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NEWS | June 14, 2019

Djiboutian and Kentucky officer candidates train together

By Capt. Eric Barton 133rd Mobile Public Affairs Detachment

GREENVILLE, Ky. – The Kentucky State Officer Candidate School (OCS) hosted four officer cadets and two English language instructors from Kentucky’s State Partnership Program nation of Djibouti, during a Joint Field Training Exercise (JFTX) April 11-14 at Wendell H. Ford Regional Training Center.

The skies were grey and the ground was soggy from early morning storms as students of OCS Class 61-19 prepared their weapons and equipment before embarking upon their 48-hour assignment, Operation Athena.
Eight students were assigned to Class 61-19, but for the duration of the 48-hour JFTX, the class would include four additional soldiers for the Djiboutian Officer Academy at AMIA, located in the mountains of Arta, Djibouti.

Maj. Christopher Hettinger, the Kentucky bilateral affairs officer, based in Djibouti City, said, “This event brings together future officers from both countries. They begin their relationship building as cadets and candidates and furthers the bilateral partnership. The interaction adds a layer of complexity that will have a lasting impression and prepares individuals to work with coalition forces. The students of both OCS and AMIA will commission this summer and may potentially meet again as officers in a Department of State-sponsored course or other U.S.-Djibouti bilateral engagements.”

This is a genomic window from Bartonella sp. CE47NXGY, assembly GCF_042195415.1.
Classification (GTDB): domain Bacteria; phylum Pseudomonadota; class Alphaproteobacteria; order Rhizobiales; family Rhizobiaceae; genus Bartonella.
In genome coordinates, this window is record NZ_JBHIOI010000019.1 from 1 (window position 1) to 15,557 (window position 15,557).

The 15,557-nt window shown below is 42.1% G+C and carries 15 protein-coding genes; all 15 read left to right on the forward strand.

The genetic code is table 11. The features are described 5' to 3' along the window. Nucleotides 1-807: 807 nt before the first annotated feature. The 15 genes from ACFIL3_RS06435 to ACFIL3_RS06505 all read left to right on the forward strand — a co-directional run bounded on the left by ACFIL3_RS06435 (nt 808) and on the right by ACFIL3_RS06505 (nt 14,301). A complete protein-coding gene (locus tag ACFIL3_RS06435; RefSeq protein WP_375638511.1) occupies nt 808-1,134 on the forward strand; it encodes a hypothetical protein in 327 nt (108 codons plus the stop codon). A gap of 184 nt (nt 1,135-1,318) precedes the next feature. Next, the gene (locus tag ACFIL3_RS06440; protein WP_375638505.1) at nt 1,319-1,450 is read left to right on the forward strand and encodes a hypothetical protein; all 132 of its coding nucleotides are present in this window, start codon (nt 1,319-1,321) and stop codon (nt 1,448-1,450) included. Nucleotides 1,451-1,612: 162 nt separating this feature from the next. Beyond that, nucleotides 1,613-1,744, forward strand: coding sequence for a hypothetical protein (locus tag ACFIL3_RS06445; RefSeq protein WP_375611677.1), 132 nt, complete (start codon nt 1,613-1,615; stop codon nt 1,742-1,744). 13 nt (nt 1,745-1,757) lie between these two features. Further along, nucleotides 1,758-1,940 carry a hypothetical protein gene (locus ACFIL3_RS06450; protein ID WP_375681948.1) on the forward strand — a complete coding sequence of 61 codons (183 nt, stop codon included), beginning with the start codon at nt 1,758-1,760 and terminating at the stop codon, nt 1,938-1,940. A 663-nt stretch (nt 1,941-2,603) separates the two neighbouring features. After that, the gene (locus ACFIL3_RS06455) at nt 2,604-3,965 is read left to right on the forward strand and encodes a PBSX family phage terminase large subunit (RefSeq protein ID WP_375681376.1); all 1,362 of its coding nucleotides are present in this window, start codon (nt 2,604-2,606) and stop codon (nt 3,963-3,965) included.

The JFTX is a physically and mentally challenging component of OCS which requires candidates to move tactically through various field problems while focusing on the fundamentals of troop leading procedures, operations orders, decision making and above all, leadership. Upon the completion of 12 tactical lanes, candidates participated in a 12-mile march signaling to state leaders that they have what it takes to move to their third phase of training at Fort McClellan, Alabama.

The JFTX not only challenged the OCS candidates in the traditional sense but also in basic communication. Both the Djiboutian cadets and OCS candidates were forced to find a common way to communicate despite the language barrier. To help bridge the communication gap, Sgt. Abdallah Ali Mahammad, an English language instructor from Djibouti, followed the students every step of the training event. “I am now more confident in English and teaching. The last time I was in the U.S. was 2016 at Lackland Air Force Base,” he said.

The JFTX wasn’t only a benefit to the students involved, but also to the instructors who were present. Lt. Mohamed Omar said, “The theoretical portion of our tactics discussions have allowed us to discuss the differences and similarities between our two armies. I am particularly impressed with our U.S. weapons class taught by Staff Sgt. Cody Ashcraft. He was thoughtful in his presentation and how he taught us; this was our first exposure to American weapons systems.”

Students successfully passed the events of Operation Athena. The cultural experience and relationships built by both Kentucky Guard members and Djiboutian soldiers continue to strengthen the State Partnership Program, officials said.



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